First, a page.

Japan's Minister Says Energy Policy Without Nuclear Difficult
Japan would find it difficult to formulate an energy policy without nuclear power given its lack of energy resources and the high cost of utilities for companies and households, the country's new trade minister said on Sunday.
Yuko Obuchi, the daughter of a former Prime Minister Keizo Obuchi, was appointed minister of economy, trade and industry (METI) earlier this month.
It is expected that she will help prepare public opinion for the resumption of operations at nuclear power plants that were suspended in the wake of the tsunami-triggered nuclear disaster in March 2011.
"It is important for Japan, the nation with scarce resources, to keep a good energy balance. It would be difficult to pick an option with no nuclear reactors when we think about our energy policy in the long run," Obuchi told public broadcaster NHK.
The minister reiterated the government's intention to restart operations at nuclear power plants once they clear new safety standards.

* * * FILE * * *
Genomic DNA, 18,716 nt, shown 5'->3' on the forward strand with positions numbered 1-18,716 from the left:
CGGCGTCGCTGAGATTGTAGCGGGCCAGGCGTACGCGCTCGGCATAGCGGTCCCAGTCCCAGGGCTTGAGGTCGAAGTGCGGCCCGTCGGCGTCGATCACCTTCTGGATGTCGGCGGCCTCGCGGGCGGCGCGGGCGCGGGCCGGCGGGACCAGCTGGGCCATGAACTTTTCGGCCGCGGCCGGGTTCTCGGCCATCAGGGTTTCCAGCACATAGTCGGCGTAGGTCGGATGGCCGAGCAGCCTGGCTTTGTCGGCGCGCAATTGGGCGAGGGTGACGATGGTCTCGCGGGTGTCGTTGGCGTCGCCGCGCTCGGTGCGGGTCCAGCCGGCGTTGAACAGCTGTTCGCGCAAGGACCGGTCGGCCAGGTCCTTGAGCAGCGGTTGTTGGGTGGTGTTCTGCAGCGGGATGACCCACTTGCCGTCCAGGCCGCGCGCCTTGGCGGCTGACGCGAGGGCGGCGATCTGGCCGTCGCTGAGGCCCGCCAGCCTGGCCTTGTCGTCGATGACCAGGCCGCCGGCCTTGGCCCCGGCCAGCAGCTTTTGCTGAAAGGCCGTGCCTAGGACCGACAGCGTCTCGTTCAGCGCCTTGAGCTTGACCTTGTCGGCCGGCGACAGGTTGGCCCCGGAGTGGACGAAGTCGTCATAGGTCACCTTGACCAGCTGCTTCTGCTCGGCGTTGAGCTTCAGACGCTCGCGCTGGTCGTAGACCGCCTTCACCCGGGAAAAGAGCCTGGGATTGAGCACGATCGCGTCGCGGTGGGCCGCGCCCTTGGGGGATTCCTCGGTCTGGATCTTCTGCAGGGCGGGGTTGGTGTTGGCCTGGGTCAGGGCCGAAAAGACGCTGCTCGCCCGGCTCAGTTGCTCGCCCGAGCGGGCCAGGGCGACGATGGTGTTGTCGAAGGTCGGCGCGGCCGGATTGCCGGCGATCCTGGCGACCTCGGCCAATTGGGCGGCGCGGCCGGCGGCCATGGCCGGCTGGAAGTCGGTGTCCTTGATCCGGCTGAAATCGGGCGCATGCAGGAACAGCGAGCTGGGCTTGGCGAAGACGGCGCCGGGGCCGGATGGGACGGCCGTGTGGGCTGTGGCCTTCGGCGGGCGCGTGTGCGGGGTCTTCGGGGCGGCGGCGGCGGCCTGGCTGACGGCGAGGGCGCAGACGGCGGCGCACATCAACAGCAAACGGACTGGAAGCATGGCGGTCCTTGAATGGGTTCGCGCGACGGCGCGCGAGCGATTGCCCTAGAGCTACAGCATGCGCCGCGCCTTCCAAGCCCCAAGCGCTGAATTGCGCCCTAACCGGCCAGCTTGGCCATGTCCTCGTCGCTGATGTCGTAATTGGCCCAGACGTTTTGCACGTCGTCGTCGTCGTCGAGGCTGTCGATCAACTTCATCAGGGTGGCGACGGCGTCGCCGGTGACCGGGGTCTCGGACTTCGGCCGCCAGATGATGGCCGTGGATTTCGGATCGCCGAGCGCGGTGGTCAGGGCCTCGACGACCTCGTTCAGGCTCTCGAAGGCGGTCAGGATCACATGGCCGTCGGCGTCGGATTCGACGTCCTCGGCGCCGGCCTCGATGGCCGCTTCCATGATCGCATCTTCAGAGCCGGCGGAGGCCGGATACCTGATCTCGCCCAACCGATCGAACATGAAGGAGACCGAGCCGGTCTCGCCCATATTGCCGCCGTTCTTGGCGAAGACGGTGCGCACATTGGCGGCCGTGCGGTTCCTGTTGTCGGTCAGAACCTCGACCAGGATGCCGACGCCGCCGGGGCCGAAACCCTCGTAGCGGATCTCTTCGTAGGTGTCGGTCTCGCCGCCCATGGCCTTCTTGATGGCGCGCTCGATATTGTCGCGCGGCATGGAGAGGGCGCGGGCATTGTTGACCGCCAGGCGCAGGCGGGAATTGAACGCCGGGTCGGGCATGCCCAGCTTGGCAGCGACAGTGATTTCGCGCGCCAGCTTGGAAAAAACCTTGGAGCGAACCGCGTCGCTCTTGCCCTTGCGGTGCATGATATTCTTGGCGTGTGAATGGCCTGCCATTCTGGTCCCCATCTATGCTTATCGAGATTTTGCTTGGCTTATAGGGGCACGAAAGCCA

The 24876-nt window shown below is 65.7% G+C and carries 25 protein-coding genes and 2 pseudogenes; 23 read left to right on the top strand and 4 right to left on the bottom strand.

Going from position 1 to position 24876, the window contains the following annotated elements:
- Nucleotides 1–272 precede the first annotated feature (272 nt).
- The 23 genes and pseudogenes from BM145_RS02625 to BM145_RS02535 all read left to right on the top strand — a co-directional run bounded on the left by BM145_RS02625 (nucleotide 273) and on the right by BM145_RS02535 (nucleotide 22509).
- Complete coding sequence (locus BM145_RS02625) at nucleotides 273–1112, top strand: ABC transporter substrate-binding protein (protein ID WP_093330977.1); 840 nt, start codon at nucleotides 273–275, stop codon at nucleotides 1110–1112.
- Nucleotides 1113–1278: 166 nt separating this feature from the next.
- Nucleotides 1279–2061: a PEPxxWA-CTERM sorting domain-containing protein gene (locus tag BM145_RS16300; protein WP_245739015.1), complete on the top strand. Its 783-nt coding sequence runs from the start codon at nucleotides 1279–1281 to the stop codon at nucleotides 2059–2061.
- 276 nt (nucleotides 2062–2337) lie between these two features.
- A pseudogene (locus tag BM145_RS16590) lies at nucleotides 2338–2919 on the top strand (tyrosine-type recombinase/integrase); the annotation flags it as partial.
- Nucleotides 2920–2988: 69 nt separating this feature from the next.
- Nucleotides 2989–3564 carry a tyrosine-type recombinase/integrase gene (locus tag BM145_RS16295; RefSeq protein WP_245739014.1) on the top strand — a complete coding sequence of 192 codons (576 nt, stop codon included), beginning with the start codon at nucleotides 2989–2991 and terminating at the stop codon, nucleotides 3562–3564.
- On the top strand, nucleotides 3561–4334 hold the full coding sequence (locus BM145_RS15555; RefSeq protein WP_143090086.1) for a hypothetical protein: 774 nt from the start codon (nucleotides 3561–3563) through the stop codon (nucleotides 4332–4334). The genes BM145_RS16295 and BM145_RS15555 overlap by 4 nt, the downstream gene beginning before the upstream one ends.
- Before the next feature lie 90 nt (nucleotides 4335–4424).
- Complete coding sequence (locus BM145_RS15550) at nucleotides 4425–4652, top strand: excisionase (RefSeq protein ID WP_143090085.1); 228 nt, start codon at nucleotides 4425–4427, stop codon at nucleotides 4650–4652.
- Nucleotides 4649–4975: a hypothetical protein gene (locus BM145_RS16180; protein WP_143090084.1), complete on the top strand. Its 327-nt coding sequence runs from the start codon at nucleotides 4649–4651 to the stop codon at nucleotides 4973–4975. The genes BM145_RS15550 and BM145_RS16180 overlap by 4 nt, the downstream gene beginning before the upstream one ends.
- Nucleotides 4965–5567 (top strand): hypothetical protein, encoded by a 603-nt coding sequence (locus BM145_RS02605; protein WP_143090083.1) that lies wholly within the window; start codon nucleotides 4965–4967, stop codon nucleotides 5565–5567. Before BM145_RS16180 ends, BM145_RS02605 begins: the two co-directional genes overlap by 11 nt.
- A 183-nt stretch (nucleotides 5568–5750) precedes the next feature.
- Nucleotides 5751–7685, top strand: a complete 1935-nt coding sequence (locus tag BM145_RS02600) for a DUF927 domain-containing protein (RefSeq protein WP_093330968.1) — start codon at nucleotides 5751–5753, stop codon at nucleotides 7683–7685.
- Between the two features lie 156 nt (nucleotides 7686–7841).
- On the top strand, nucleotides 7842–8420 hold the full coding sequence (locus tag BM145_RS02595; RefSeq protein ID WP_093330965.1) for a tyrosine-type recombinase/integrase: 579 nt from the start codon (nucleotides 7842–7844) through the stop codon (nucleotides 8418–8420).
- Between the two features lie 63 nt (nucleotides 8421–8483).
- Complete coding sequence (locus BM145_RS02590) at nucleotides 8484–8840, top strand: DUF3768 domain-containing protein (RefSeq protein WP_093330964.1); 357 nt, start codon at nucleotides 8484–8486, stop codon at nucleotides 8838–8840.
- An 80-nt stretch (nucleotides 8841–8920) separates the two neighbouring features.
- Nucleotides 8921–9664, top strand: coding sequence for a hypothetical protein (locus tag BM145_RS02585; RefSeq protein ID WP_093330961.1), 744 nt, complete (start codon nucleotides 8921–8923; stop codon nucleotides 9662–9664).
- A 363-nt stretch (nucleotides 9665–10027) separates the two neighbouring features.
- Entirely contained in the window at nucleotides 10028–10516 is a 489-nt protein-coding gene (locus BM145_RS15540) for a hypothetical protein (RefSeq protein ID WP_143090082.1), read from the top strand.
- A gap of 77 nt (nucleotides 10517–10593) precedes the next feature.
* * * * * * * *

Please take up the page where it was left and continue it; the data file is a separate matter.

"Some people say we are managing to keep our life going without nuclear reactors, but we are using old thermal power plants at full strength to generate power and we are not in the situation to feel assured," Obuchi said.
She cited that Japan's imports of fossil fuels have soared by 10 billion yen ($91.73 million) a day compared to pre-disaster of 2011, and that utilities costs have risen 20 percent for households and 30 percent for companies, burdening small firms.
Obuchi's appointment reflects Prime Minister Shinzo Abe's efforts to boost the number of women in his cabinet. Japanese media say her status as a young mother - she is 40 years old and has two boys - will make her support for controversial restarts more persuasive.
(Reporting by Yuka Obayashi; Editing by Simon Cameron-Moore)
(1 US dollar = 109.0100 Japanese yen)